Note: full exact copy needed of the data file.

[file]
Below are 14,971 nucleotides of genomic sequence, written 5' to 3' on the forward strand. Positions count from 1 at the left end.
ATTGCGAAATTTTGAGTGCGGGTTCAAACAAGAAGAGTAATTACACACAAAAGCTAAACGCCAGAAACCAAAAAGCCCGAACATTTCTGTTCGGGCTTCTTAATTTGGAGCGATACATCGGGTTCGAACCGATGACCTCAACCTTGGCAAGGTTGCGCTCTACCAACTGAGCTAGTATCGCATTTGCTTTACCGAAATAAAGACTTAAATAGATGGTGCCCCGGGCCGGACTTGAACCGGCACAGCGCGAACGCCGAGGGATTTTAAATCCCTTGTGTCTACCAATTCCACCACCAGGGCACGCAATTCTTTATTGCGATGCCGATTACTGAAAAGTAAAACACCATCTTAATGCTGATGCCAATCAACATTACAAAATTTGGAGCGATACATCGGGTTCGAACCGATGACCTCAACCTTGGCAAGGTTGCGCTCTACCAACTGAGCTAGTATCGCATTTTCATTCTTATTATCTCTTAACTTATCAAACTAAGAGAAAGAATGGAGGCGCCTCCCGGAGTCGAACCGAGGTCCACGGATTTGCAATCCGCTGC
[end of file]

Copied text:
Below are 14,971 nucleotides of genomic sequence, written 5' to 3' on the forward strand. Positions count from 1 at the left end.
ATTGCGAAATTTTGAGTGCGGGTTCAAACAAGAAGAGTAATTACACACAAAAGCTAAACGCCAGAAACCAAAAAGCCCGAACATTTCTGTTCGGGCTTCTTAATTTGGAGCGATACATCGGGTTCGAACCGATGACCTCAACCTTGGCAAGGTTGCGCTCTACCAACTGAGCTAGTATCGCATTTGCTTTACCGAAATAAAGACTTAAATAGATGGTGCCCCGGGCCGGACTTGAACCGGCACAGCGCGAACGCCGAGGGATTTTAAATCCCTTGTGTCTACCAATTCCACCACCAGGGCACGCAATTCTTTATTGCGATGCCGATTACTGAAAAGTAAAACACCATCTTAATGCTGATGCCAATCAACATTACAAAATTTGGAGCGATACATCGGGTTCGAACCGATGACCTCAACCTTGGCAAGGTTGCGCTCTACCAACTGAGCTAGTATCGCATTTTCATTCTTATTATCTCTTAACTTATCAAACTAAGAGAAAGAATGGAGGCGCCTCCCGGAGTCGAACCGAGGTCCACGGATTTGCAATCCGCTGC